I’m really excited about a Python library called GPIO Zero. This makes it very easy to use the Raspberry Pi’s GPIO pins to do some physical computing in the Python programming language. The GPIO pins are how you connect your Pi to the real world, and their accessibility is what makes the Rapsberry Pi such an exciting device for so many people.
Here’s a simple traffic light project you could use to introduce Python and physical computing at the same time. You can get ready-made traffic light kits, but you make this one yourself.
In this project you will make a pedestrian crossing with 1 set of traffic lights and a push button, and learn how to connect your Raspberry Pi to lights and switches, and also learn some simple concepts of the Python programming language.
You will need:
- A Raspberry Pi (any model should do) with a recent version of Raspbian OS and the GPIO pins physically accessible – the Pibow Coupé case is good for this.
- An internet connection to install the GPIO Zero Python library (not needed thereafter).
- 3 LED lights, preferably red, yellow and green.
- A small breadboard (I used a tiny one I got with an Arduino kit).
- Some female – male jumper wires to connect to your Pi.
- Some male-male jumper wires to connect things on your breadboard to each other.
- 3 x 270Ω (or similar) resistors.
- A push button switch – any kind will do, as long as it’s a fleeting switch that pops back up after you press it, and you can connect it to your breadboard.
First, install GPIO Zero. You can find instructions here. I got some error messages when I did this, but it still seems to work ok.
Next, choose some GPIO pins on your Pi to use. You can use others, but I used pins 17, 18 and 2 using the BCM numbering system. (There are two different ways of numbering the Raspberry Pi pins; GPIO Zero uses the BCM / Broadcom system, which is how the pins are labeled on the Pibow Coupé case). If you’re not sure which pin is which, look at this incredibly clever & comprehensive interactive guide by Gadgetoid.
With your Pi turned off, wire up some light bulbs before we get programming. Use 4 female-male jumper wires to connect BCM pins 17, 18, 2 and a GND (ground/earth) pin – I used physical pin 6 as my GND, though there are others – to separate rows on your breadboard. It could look something like this:
I used the GND pin as a common earth for all the LEDs. When you wire up a light bulb in school, you need to complete a circuit by connecting it back to the negative terminal on a battery, and this is the same – completing the circuit by connecting it back to GND. We can use the same GND for all our LEDs to make our wiring simpler.
The basic idea is that you connect GPIO Pin 17 on the Raspberry Pi to a 270Ω or 330Ω resistor – this is to stop the LED taking too much current from the Pi. You then connect the other side of the resistor to the long leg of the LED, and the short leg of the LED back to the GND pin on the Pi. You do the same for the other LEDs, all using the same GND pin.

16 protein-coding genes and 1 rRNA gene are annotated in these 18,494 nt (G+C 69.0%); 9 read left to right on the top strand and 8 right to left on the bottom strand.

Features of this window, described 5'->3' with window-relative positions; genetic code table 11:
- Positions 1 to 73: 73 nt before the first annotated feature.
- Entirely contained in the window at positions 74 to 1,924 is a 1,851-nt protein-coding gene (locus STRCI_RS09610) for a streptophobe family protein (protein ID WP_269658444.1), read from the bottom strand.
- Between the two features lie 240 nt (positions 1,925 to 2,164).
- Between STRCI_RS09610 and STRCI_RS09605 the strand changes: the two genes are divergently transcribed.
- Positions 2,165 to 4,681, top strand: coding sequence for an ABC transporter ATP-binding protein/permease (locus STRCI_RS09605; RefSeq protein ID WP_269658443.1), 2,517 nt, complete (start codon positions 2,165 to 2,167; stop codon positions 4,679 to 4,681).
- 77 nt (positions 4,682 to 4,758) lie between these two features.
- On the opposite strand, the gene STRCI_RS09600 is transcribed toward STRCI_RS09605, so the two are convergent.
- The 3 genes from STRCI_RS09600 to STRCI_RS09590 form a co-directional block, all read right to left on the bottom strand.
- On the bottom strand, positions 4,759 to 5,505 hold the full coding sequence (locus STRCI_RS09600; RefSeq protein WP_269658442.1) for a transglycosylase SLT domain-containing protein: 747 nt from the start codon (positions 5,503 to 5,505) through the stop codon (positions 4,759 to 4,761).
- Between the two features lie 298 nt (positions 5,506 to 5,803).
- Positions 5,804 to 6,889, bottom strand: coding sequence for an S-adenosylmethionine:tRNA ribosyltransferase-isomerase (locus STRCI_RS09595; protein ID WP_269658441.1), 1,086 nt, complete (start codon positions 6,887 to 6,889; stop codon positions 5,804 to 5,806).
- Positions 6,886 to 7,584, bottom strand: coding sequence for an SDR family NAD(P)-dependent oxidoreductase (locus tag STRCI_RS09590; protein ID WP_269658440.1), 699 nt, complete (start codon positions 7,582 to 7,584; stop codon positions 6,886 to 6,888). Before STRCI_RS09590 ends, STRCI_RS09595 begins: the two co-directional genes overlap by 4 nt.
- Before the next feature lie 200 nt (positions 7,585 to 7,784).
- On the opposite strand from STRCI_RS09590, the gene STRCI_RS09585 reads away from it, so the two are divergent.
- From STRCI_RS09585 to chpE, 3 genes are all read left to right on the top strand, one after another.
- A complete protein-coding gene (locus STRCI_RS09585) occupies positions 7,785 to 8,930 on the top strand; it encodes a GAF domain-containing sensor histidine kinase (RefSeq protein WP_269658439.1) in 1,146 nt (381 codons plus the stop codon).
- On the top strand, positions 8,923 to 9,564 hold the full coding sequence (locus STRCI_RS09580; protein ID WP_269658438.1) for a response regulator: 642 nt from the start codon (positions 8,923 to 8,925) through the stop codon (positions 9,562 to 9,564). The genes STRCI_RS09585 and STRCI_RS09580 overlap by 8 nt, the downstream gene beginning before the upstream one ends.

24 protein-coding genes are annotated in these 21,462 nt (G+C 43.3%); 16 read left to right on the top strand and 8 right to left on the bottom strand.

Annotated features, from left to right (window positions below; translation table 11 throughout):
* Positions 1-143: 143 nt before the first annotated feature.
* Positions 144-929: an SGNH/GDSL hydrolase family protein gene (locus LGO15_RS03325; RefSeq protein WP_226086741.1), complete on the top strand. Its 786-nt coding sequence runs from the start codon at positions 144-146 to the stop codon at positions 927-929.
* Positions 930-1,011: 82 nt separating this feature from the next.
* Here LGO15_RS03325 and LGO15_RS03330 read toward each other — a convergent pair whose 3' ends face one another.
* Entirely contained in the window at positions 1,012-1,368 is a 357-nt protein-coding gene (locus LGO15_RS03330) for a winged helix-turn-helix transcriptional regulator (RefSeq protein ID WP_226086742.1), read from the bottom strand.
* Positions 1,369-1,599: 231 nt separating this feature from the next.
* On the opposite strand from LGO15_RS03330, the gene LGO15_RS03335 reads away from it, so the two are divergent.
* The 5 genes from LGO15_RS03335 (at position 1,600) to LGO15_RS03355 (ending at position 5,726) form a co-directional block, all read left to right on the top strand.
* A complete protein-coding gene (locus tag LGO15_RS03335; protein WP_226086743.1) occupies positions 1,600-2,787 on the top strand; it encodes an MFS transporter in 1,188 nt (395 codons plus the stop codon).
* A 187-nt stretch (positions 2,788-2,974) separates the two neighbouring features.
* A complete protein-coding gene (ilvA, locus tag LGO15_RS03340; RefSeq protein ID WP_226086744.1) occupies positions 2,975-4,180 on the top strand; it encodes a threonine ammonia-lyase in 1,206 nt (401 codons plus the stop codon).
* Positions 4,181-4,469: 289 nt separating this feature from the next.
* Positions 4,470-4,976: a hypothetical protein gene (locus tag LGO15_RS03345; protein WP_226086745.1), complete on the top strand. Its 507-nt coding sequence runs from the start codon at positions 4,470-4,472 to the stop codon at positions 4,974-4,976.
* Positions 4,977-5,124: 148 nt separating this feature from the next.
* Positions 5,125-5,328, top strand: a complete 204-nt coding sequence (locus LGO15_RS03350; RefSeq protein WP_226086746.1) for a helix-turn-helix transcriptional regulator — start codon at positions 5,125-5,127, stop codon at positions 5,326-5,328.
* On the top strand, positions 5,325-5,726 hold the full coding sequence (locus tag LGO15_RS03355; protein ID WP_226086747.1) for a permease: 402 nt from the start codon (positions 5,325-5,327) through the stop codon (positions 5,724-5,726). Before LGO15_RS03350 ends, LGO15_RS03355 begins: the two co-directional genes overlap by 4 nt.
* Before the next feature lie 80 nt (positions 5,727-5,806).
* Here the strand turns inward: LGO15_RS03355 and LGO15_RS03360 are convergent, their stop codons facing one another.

The wiring looks a bit like this:
Now turn the Raspberry Pi on and test the LEDs and wiring. Open the Python IDLE editor (Menu > Programming > Python 3):
and enter the following Python code in the shell:
from gpiozero import LED green = LED(17) red = LED(18) amber = LED(2) green.on() amber.on() red.on()
That’s all the code you need to start lighting the LEDs. It should light each LED in turn. If they don’t all light, check your wiring and check the LEDs are the right way round – they only work one way.
Have a play around, turning the LEDs off and on, and see if you can make them blink:
Let’s look at these instructions line-by-line to understand what they do:
from gpiozero import LED
Python uses libraries of useful code that lots of people want to use. Here we are importing the ‘LED’ statement from the ‘GPIO Zero’ library, which makes physical computing in Python really easy to code.
green = LED(17) red = LED(18) amber = LED(2)
The next 3 lines then tell the RaspberryPi that we have connected some LEDs to pins 17, 18 and 2 and that we’re going to call them red, amber and green – you could pick any names you want.
The last 3 lines turn the lights on:
green.on() amber.on() red.on()
So far we’ve been typing commands straight into the Python ‘shell’, or command line. It’s useful to be able to save sets of instructions in a text file so they can be run over and over again, without having to retype the code each time. So, next open a new file and save it as traffic-lights.py:
Then type in the following, save it again, and run it by pressing F5. Your LEDs should now light in a sequence like a set of real traffic lights: green, amber, red, red & amber together, and then green again.
from gpiozero import LED from time import sleep red = LED(18) amber = LED(2) green = LED(17) green.on() amber.off() red.off() while True: sleep(10) green.off() amber.on() sleep(5) amber.off() red.on() sleep(5) amber.on() sleep(5) green.on() amber.off() red.off()
Notice we’ve got some new Python commands here. We have imported ‘sleep’ from the time module – sleep(10) pauses for 10 seconds, sleep(5) for 5 seconds.
We’ve also used ‘while True:’ – this is like the ‘forever’ block in Scratch. The code that follows while True: will keep on running until you close Python.
Notice as well that the code that follows is all indented by 4 spaces at the start of each line. These spaces at the starts of lines are important in Python, as we will see in the next part when we will add a push-button to make a pedestrian crossing…
Massive thanks to Ben Nuttall and the rest of the folk at the GPIO Zero project for building such a great Python library that, I think, makes physical computing with Python actually easier to learn that Scratch! My code is rather similar to theirs, but I wrote it even before I realised they had a traffic light project too – check it out!